The size of your audience: How many people follow you across all channels?
Listeners per episode: On average, how many downloads or streams does an episode of your podcast get?
Social media stats: In addition to number of followers, what kind of engagement do you typically see?
Reviews and rankings: Do you have a lot of positive reviews on Apple Podcasts? Does your podcast appear in any ranking lists for your show’s niche?
Website traffic: Do you have a dedicated website, and does it see a fair share of monthly visitors?
Landing a podcast sponsorship isn’t just about the numbers. Even if you have a small following, a sponsor may still want to work with you based on your content quality, audience demographic or specific area of expertise. For example, a podcast about weekly events in Cincinnati, Ohio might not have a huge reach outside of The Queen City, but if it’s fairly popular in the area, you’ll probably find plenty of local companies interested in advertising.
That being said, don’t be afraid of pitching to potential podcast sponsors—even big ones that you think might be out of reach. Remember, the worst you’ll hear is “No, thank you.”
Traditionally, when you place an ad in your podcast, you record it alongside your show or manually insert it afterwards. Thus, the ad and the podcast dialogue become a part of the same audio file. When ads are “baked in” like this, subscribers will always hear the same ad whenever they play the episode.
Dynamic ads can be swapped out or added to episodes at any time. Platforms like Transistor offer podcasters an intuitive way to place dynamic ads into their episodes and show notes. Just upload your episodes and choose where to place each ad. Keep in mind, sponsors don’t always provide pre-recorded clips, meaning you’ll sometimes need to record yourself reading the ads and upload the audio file to your publishing platform.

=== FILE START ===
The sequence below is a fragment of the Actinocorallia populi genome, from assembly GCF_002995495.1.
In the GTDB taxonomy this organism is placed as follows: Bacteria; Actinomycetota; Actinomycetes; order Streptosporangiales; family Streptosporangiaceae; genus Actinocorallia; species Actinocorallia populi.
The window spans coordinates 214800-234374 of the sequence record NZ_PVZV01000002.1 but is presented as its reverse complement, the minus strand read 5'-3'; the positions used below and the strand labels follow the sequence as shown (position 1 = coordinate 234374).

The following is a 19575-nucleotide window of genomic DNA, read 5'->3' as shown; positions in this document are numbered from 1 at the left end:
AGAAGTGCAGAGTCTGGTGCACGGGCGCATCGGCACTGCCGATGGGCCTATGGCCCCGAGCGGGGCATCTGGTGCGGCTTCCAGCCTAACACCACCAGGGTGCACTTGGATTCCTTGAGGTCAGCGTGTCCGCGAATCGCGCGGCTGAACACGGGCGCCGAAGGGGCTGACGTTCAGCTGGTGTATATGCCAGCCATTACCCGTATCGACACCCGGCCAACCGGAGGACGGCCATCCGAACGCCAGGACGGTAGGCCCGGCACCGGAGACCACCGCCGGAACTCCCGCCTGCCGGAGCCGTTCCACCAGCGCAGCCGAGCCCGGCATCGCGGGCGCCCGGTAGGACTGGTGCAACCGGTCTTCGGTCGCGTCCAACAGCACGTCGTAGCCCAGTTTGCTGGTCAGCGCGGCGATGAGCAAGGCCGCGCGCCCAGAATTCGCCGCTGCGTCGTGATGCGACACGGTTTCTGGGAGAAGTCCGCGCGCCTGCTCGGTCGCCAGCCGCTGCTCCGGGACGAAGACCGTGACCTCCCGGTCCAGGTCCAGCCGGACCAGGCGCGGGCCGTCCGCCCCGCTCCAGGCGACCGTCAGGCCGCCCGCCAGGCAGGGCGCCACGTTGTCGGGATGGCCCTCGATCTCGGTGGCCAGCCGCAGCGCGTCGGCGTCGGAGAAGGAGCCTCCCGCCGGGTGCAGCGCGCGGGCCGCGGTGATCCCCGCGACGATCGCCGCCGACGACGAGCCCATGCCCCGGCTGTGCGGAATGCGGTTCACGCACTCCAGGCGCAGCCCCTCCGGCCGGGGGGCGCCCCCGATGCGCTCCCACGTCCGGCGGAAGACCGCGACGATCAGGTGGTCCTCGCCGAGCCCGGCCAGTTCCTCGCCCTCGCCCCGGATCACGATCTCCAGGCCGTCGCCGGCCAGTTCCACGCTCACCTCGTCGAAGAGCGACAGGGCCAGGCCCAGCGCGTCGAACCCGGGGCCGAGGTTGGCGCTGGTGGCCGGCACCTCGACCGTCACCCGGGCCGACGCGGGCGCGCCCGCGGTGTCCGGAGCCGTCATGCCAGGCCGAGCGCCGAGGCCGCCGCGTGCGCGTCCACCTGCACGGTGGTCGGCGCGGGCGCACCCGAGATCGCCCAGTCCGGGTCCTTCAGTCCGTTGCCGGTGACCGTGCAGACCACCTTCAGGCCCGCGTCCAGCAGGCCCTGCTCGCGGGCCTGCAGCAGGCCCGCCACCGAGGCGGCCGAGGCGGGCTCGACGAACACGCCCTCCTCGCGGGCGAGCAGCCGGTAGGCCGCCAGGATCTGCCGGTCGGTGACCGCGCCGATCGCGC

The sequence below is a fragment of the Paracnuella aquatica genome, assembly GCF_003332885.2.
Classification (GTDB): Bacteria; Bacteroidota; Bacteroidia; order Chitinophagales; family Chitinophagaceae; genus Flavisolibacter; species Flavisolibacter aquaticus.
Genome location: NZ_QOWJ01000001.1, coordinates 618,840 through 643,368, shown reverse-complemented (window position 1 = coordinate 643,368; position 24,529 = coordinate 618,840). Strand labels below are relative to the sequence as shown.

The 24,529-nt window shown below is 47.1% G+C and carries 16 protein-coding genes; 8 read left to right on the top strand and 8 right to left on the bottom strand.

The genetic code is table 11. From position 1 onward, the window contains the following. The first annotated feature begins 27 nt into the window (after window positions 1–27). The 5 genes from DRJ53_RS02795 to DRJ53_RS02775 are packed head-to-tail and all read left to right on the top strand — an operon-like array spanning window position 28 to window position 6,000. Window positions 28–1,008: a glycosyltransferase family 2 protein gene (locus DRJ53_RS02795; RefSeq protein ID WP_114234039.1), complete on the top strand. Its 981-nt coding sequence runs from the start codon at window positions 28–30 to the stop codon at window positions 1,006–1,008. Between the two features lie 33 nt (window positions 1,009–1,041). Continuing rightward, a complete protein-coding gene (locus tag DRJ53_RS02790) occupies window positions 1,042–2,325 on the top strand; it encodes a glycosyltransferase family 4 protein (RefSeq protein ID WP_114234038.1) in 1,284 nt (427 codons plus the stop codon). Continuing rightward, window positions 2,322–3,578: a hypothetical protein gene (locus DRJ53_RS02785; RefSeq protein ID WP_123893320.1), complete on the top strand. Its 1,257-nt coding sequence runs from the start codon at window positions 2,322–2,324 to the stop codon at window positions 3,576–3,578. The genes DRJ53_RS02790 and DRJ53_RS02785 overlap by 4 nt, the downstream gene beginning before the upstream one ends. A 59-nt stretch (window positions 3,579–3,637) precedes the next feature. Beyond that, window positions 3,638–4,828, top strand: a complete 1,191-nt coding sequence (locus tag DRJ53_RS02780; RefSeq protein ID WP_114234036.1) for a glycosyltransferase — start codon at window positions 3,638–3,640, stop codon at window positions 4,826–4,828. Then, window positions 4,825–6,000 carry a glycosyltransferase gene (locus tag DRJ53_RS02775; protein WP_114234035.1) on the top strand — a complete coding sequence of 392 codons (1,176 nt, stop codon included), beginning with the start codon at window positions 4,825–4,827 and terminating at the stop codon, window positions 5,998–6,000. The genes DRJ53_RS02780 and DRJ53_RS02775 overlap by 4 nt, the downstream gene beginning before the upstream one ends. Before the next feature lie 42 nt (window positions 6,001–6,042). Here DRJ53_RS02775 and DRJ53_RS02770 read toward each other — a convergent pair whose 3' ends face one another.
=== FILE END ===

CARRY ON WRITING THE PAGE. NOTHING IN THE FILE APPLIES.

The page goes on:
Make an ad spot for ad spots—it works. Your podcast is a great marketing tool to land sponsorship deals. Just place a quick shoutout in your show that advertises that you’re looking for sponsors. If you don’t get any bites at first, no worries. It might take a while to attract advertisers, especially if your audience is relatively small.
Affiliate programs offer a way to monetize your podcast without placing ads. Rather than earning money upfront or per thousand downloads (CPM) from ad placements, you’ll get paid after a subscriber makes a purchase through a unique link that leads to the product or service you’re promoting. Drop the sales link in the show notes, and tell your audience that it’s an affiliate link for legal purposes.